- Building a strong backlink profile is still one of Google’s valuable ranking factors. Rather than the more links the better, your link profile should now be concerned with establishing a reputation following the E-A-T guidelines, (Expertise, Authoritativeness, Trustworthiness). Google has doubled down on penalising websites that create backlinks for SEO. This is made very clear from the new guidelines. This will be a controversial statement but guest blogging is mostly considered unfavourable, it’s very clear that it shouldn’t be done to create more links but only on highly authoritative websites that build a reputation by demonstrating a high level of expertise, (this is very muddy waters). Old strategies used to automatically generate, buy or even trade website links will now seriously damage your SEO. Many of the White Hat SEO strategies used in recent years are now considered Black Hat tactics. If you think you’re only 12 months behind, in real terms your probably 5 years behind. Be careful who you hire to do your SEO. You need to do your due diligence and ensure that their finger is firmly on the pulse or your website’s reputation could be ruined very quickly. If you’re already a victim of this, and I know many organisations that have been, contact a marketing firm with specialists that can help you get back on track.
Google’s P.Q (Page Quality) Requirements
- For each page, you’ll need to consider the amount of main content used and it’s quality. Information should be informative, clear and structured. Make it clear who the author is to help establish the reputation of the content. The Expertise, Authoritativeness, Trustworthiness (E-A-T) of the website, its content, and the author. Ensure that there is an alignment of the page’s purpose with the URL and the content.
- Answer the question as clearly and quickly as possible. Don’t make your users have to read through hundreds or even thousands of words of waffle before they get to the real substance as a strategy to keep them onsite for longer. If you need a little extra help understanding the difference between high and low-quality content, Google gives many examples of low, medium and high content in their Search Quality Evaluator Guidelines, I’ve linked this below. The age of the content is also a factor and different people in the SEO field estimate that it takes anywhere from 10 to 35 weeks for an article to find it’s long-term place on Google. Pro Tip (If possible on certain subject matters, update and improve your published content over time).
- Be careful when using hyperbole and headlines that are overly exaggerated or language used to shock. If this isn’t aligned what the user receives within the content you deliver, you’ll be penalised.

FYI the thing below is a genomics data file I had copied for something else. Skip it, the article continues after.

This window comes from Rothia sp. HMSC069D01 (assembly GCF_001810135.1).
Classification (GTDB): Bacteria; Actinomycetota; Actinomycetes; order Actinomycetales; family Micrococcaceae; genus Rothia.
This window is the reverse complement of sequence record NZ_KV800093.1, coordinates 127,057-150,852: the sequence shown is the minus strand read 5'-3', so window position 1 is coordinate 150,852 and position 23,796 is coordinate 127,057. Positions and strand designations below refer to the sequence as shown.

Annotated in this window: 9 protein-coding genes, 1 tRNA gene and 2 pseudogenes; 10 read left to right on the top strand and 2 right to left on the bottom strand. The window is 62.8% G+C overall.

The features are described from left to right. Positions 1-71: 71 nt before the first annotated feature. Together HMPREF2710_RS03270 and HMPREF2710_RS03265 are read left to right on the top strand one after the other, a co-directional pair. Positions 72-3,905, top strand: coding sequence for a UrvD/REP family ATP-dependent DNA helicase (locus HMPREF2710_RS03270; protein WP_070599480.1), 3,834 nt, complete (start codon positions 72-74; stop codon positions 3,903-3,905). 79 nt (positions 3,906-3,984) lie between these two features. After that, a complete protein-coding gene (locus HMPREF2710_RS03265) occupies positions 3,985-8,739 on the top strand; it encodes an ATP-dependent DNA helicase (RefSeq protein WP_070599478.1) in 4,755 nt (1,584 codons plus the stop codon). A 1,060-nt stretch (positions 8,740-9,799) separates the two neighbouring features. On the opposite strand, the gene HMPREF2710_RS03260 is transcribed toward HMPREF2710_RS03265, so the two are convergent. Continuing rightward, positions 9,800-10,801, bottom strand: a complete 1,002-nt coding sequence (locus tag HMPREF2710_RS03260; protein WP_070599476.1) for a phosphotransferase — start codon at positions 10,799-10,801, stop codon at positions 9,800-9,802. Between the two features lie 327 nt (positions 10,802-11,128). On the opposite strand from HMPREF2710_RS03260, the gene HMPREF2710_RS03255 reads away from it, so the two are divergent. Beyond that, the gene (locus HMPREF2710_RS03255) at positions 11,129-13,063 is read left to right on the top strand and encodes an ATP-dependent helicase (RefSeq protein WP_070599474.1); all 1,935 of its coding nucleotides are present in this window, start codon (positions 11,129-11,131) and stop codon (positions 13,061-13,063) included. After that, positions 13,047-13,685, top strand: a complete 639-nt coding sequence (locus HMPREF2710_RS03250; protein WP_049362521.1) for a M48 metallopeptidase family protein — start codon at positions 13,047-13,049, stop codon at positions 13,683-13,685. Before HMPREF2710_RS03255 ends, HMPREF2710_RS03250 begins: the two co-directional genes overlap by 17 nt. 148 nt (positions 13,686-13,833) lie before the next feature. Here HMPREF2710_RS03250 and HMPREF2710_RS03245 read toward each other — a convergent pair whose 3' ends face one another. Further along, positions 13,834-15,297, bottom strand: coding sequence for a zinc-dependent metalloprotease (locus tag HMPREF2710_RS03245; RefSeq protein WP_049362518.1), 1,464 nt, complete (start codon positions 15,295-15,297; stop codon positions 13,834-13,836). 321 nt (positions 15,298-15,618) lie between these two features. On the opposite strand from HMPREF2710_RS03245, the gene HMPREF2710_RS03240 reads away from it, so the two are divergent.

- Authorship is paramount, ensure that you always make it clear who the author is of the content that’s been published. For ecommerce websites also ensure that it’s easy for the user to understand who handles your customer service inquiries. This will also help with the development of your E-A-T and is extremely important for YMYL (Your Money Your Life) websites. If you’re not familiar with YMYL websites and would like to learn more, I’ve included an original article from Search Engine Land after the update from Google back in 2013.
- Auto-generated content, using this in the main content is a red flag for Google. I’ve been advising organisations since 2012 not to use templates that activate RSS feeds or APIs to create new pages. This will put your website at the lowest level of P.Q ratings.
Generally, most of the updates and changes Google are releasing are aligned to their larger mission statements and many of the talks where they speak about the search engine progressing so most of these changes shouldn’t come as a big shock. Especially to anyone that’s been monitoring how the Google architecture has developed since 1998. It’s easy to see that many companies online aren’t getting this right yet and over the next three to six months I’d expect many to see a drop in their content and overall website rankings unless they take a proactive approach to improving their websites. This is all very good news for users and means that more of the Black Hat SEO people will be leaving the stage. A bonus for us White Hat SEO specialists.
The User is King!
To great SEO for 2019,
(Founder and Managing Director)
Google’s (How Search Works) Guide
Google Insights (Page Speed) Link
Web Browsers 2018 (Tech Advisor) Article
Stack Overflow (Schema Usage) Guide
SSL Certification (SEJ) Article
YMYL Your Money Your Life (SEL) Article
Author notes – I’ve been writing SEO information articles for many years. SEO practices are easier to understand today more than ever before but the time needed to be effective has also dramatically risen. There are no longer any shortcuts. If you want to improve your website’s Search Engine Ranking Positions but you don’t have the time or inclination to make it work, I offer an easy solution. Work with us at Mantra, we have an incredible SEO track record, supporting new and established websites to reach their SEO goals. Even if you’ve had bad SEO in the past, we can help. Most people need to see where they are today to plan for the future. For a free SEO analysis of your website contact Molly – Molly@mantrahq.com or me directly on LinkedIn.